The idea was to create a field-validated map for seagrass meadows in Seychelles and to try to figure out how much carbon these seagrasses store. Before this project, the country’s seagrass map was created from satellite images, which only gave a general baseline estimate of meadow coverage. But with this new map, which includes field verification, managers can better distinguish between seagrass meadows and areas that might be predominantly algae.

And now that you have the information, what will you do with it?

Jeremie: This information from the seagrass mapping project should lead to improved management of seagrass ecosystems. The research will now be used to inform a blue carbon policy that will contribute toward sustainable blue carbon ecosystem management and provide continuous education and involvement of local stakeholders and the public.

Why is this protection project so significant?

Jeremie: Seychelles is a small island developing state, and we’re mindful of our vulnerabilities to climate change, so it was really no surprise that the government took such bold commitments in its Nationally Determined Contribution as part of the Paris Agreement. Seychelles wanted for the first time to include our blue carbon ecosystems in our national greenhouse gas inventory, and we knew that the extent of our blue carbon habitats—seagrass and mangroves—would play a significant role in both our mitigation and adaptation goals. We were also mindful, when identifying areas for protection under the Seychelles Marine Spatial Plan Initiative, that this work would fit in well with our commitment to protect 30% of our exclusive economic zone.

Why is the science component so critical to policymaking?

Jeremie: We wanted to have a documented methodology that will be replicable and scalable within and beyond Seychelles. We also wanted robust science to inform the development of the NDC and national policies for management of these critical habitats. For a long time, there have been assumptions about the extent and status of our seagrass meadows. Through this project we were able to determine whether these assumptions were true and give a level of confidence to areas that were assumed to be seagrass.

For instance, through the Seychelles Marine Spatial Plan Initiative, we had proposed protection of areas where we assumed seagrasses existed. The scientific data that we collected and collated during the project enabled us to confirm some of areas, and the data will also now form the baseline for the country and will be crucial in protecting and managing seagrass.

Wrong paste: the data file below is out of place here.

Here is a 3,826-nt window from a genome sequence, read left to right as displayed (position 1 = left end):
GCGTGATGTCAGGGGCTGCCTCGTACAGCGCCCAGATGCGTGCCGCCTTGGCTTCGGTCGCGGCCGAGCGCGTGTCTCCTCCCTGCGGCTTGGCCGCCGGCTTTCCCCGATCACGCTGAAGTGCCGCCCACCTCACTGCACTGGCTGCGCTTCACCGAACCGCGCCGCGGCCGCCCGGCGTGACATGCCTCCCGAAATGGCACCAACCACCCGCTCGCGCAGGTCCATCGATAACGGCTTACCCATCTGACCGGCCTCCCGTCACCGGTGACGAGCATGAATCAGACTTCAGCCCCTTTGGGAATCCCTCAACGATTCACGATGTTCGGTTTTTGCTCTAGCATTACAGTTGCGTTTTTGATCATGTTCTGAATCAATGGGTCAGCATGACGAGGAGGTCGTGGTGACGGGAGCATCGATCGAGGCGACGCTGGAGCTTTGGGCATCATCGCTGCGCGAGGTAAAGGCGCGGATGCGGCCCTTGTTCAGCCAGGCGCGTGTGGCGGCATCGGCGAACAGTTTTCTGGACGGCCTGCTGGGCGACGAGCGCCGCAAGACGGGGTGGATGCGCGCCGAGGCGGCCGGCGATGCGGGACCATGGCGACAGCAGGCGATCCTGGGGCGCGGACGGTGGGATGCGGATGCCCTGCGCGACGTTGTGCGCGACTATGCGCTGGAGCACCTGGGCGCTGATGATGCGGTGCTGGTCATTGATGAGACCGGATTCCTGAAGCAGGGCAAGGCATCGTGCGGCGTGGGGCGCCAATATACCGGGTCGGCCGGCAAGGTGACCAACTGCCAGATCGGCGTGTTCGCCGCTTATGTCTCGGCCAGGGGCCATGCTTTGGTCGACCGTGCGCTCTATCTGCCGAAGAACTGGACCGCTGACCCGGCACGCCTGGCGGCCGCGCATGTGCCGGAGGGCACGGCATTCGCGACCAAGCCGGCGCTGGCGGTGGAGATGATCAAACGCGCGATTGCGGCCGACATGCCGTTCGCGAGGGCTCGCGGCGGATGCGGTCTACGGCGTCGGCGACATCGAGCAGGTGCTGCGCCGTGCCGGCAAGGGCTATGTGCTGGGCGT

A researcher prepares to collect a soil core from a seagrass meadow in Seychelles.
Seychelles Seagrass Mapping and Carbon Assessment Project

Tell us more about partnerships across this project.

Jeremie: The partnerships help us strengthen local research capacity, for one—and partnerships and capacity building are key to the success of any project in the Seychelles. We saw this project as a first step in what will become a long-term monitoring and management program for Seychelles seagrass. And with seagrass mapping being so new, we wanted to ensure that we attracted the right expertise through partners such as Pew and Oxford University, so we could in turn share those experiences with local research partners, such as the University of Seychelles’ Blue Economy Research Institute, and management partners, such as Island Conservation Society. Local capacity will help us replicate the mapping exercise in the Seychelles and, more importantly, throughout the region.

Your organization, SeyCCAT, led a robust public awareness campaign in support of the country’s climate commitmentwith one major outcome being the development of words in Seychellois Creole for “seagrass.” Why was that important? 

Faure: Creole is one of three official languages in Seychelles, the others being French and English. Developing words for seagrass in our native language couldn’t be done as a stagnant, bureaucratic, top-down approach. Rather, we wanted to ensure that the public was consulted and included in this process. And having the public involved from the beginning ensured that the words approved by the Seychelles Creole Academy—an organization within the Seychelles National Institute for Culture, Heritage, and the Arts—would stay in everyone’s vocabulary, and be included in the updated Creole dictionary.